Friday, June 15, 2012

The End of My Blog

The devil will do me in.
 
I just came off a spate of intense work that prevented me from making much progress with Wizardry V, but I'm ready to sit down this weekend and finish it up.

In the meantime, I have a question that will betray how little I've been keeping up on the latest news and trends in computer games.

Do I understand correctly that Diablo III requires players who are playing even the single-player game to be permanently logged into Blizzard's servers? This seems so ridiculous that I feel like I must be missing something, but every site I read seems to confirm it. If you don't have an Internet connection at the moment, you can't play the game? At all?

Given the nature of my blog, this naturally worries me a lot. I'm already going to miss out on the classic MUDs and first MMORPGs, including the first Neverwinter Nights and Ultima Online, but I was prepared to accept that. If Blizzard's approach to copyright security takes hold, though, I'll miss out on single-player games, too (I doubt Blizzard's servers will still be supporting the game in 2032). Is there any suggestion that Blizzard will remove the login restriction as the game ages?

I suppose it's silly for me to be thinking so far ahead, but if other developers pick up on this trend, it sounds like my blog is going to reach a point in which great old games are simply no longer playable.


91 comments:

  1. I wouldn't be quite so paranoid on this -- I remember back in the 1980s having a similar discussion regarding funky copy protection dependent on hardware except of course now there are hacked versions to get around that. I wouldn't be surprised if there's a hacked version already out now of Diablo 3 which allows server avoidance.

    I would be a little more paranoid about "everything turns into a MMORPG so nobody writes single player CRPGs anymore", but that's a different type of discussion thread.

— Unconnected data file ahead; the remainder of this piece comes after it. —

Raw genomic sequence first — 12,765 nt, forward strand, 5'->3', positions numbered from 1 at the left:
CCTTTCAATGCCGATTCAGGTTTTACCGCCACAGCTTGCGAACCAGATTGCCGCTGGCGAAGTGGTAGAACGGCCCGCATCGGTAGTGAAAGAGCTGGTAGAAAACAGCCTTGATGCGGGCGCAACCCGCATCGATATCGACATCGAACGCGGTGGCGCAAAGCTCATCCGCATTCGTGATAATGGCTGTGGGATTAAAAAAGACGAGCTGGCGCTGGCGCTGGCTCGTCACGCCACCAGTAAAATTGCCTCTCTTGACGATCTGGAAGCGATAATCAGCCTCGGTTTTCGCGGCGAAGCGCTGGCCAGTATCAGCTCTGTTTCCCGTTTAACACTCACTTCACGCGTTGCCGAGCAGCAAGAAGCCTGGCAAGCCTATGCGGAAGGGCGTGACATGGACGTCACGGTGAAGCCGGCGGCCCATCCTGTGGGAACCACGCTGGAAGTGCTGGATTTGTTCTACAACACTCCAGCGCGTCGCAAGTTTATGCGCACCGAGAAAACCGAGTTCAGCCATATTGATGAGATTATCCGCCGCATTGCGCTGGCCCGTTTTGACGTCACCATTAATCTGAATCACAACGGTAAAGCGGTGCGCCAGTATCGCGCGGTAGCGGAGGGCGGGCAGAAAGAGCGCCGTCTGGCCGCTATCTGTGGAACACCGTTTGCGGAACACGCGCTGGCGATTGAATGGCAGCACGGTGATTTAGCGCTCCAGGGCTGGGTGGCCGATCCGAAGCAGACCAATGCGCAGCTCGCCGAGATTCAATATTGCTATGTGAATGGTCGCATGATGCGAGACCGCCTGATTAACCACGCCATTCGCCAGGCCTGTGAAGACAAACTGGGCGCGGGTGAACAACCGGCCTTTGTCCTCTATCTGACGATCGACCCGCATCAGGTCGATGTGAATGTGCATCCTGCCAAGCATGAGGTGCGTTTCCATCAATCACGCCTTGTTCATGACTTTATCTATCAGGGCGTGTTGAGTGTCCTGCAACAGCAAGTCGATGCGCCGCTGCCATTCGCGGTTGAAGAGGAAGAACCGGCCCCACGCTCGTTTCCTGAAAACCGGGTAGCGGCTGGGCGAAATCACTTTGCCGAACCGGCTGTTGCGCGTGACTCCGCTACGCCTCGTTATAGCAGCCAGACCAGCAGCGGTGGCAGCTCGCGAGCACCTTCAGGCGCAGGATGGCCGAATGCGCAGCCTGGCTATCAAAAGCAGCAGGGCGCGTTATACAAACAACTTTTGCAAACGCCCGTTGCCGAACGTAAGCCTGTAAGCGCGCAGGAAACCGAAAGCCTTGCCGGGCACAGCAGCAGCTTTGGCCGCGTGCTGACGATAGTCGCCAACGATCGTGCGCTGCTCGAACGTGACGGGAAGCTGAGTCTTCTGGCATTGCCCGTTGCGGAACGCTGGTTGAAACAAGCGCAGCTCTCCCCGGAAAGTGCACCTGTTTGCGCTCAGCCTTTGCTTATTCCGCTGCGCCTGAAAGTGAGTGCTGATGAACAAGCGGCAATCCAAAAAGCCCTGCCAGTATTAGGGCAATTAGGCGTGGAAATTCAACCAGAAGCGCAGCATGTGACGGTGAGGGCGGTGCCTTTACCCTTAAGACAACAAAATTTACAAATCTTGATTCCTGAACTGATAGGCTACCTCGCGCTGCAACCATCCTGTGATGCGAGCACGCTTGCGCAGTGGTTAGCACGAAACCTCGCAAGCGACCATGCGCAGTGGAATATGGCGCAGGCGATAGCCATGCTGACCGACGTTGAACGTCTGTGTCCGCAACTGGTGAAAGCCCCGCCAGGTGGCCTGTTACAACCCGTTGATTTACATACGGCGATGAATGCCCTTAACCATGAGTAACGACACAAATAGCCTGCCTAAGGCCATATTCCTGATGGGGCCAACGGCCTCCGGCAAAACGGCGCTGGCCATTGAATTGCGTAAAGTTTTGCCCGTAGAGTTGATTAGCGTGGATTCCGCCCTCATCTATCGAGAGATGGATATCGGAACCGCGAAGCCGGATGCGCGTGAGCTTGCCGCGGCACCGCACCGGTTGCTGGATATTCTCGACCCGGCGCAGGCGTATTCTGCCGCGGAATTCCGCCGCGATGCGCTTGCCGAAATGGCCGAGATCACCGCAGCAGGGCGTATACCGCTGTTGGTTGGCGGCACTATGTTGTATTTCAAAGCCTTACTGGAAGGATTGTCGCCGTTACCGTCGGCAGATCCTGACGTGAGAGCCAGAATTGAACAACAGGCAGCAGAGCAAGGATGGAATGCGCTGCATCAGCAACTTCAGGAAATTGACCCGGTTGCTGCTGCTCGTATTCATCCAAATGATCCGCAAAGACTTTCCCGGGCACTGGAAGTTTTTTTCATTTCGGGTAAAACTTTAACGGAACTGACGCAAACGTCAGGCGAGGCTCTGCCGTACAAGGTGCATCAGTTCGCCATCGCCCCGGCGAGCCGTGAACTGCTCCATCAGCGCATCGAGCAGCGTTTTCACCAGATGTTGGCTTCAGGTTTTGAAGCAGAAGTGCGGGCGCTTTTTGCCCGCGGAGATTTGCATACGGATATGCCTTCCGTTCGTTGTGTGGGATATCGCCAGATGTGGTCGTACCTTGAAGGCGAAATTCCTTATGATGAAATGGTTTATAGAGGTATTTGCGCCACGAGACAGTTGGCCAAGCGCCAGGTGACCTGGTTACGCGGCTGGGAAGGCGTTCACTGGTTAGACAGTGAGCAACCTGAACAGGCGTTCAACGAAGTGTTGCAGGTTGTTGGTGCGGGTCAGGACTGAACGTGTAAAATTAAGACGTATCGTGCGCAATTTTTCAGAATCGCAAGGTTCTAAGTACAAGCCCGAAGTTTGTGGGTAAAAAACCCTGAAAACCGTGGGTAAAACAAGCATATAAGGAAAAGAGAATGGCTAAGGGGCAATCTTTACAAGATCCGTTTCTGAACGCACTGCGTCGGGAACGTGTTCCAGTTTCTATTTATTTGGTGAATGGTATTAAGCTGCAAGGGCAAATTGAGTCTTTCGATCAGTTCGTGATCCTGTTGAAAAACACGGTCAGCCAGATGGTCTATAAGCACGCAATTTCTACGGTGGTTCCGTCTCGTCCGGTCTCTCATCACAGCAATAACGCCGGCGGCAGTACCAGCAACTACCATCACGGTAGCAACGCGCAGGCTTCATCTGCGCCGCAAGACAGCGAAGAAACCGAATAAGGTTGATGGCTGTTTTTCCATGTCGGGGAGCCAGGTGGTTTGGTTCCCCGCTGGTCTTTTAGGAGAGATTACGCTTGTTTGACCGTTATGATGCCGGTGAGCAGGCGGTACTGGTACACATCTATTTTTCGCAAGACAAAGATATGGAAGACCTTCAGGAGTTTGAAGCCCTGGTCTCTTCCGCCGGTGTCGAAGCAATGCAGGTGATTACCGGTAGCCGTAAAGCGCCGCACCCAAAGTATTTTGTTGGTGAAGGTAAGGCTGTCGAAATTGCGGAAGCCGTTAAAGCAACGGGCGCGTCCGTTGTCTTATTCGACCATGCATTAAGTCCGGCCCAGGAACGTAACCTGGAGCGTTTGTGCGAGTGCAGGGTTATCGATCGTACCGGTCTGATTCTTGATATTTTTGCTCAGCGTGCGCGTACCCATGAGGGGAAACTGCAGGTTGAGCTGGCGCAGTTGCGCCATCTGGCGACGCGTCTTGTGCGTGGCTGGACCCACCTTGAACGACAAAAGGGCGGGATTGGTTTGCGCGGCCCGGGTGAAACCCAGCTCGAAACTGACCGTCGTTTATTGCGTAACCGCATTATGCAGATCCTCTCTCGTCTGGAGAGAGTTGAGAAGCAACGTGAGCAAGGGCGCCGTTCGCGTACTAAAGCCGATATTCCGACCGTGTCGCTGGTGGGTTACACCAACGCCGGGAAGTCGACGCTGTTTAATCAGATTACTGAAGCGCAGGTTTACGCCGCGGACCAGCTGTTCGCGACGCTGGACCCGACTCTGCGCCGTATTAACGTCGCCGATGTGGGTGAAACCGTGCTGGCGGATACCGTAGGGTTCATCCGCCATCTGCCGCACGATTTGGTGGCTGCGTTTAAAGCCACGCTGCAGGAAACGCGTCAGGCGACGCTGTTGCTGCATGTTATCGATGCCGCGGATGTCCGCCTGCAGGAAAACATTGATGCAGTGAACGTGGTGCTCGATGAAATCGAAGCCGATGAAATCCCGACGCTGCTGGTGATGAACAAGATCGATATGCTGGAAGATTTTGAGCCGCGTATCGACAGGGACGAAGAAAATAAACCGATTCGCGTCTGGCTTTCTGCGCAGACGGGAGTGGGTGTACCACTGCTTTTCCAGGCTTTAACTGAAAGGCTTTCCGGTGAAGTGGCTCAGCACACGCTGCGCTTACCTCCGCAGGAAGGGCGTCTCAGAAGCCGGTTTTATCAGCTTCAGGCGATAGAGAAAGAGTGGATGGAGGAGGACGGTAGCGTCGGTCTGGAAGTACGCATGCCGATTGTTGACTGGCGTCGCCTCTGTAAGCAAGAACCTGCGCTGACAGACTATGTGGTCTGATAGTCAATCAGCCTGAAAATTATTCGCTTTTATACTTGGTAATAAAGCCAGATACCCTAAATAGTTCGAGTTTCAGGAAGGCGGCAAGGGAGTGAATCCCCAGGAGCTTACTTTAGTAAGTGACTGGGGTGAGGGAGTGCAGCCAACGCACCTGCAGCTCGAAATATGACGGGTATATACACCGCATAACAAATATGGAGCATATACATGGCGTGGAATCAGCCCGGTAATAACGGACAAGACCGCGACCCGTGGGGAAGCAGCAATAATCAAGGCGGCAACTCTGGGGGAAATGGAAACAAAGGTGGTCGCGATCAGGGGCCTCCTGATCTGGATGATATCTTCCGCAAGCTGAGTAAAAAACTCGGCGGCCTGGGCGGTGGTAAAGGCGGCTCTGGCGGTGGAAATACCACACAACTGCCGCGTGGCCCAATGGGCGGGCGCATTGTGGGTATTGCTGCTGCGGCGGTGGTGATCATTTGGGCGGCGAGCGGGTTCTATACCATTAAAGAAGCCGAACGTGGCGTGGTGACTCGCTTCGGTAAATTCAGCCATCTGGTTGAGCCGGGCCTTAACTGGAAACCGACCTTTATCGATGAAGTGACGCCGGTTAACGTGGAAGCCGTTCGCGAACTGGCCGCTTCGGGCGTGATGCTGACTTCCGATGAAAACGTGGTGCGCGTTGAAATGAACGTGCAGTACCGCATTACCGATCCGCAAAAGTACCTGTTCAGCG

ReplyDelete
    Replies
    1. I've worried about that, too, but I figure the success of games like Skyrim shows that the public still wants single-player games.

      Delete
  2. Man, your title scared me into thinking you were quitting the blog again...

    ReplyDelete
    Replies
    1. That's what I thought too.

      Delete
    2. That would be Wizardry5-CRPGAddict 2-0! ;)

      Delete
    3. I saw it and thought oh he got sucked into D3 like he had Skyrim a while back

      Delete
  3. Sadly, the world generation, much of the data and computer AI is server side, which means that without an internet connection, the D3 software on your computer is useless (it's a "dumb client" in that it only displays what the server tells it to display). Just watch out for bugs that kicks you from the server (and therefore the game), too.

    http://arstechnica.com/gaming/2012/05/diablo-3-give-a-knight-a-shield-and-he-kicks-you-from-the-game/

    ReplyDelete
  4. Yes, it is an always online game. I think it was done too prevent cheating, and protect their real money auction house (this way they can get a cut of the gold farming economy). Also there is no real difference between single and multi-player games. I'll be playing single player and my friend will log in and join my game while I'm doing stuff.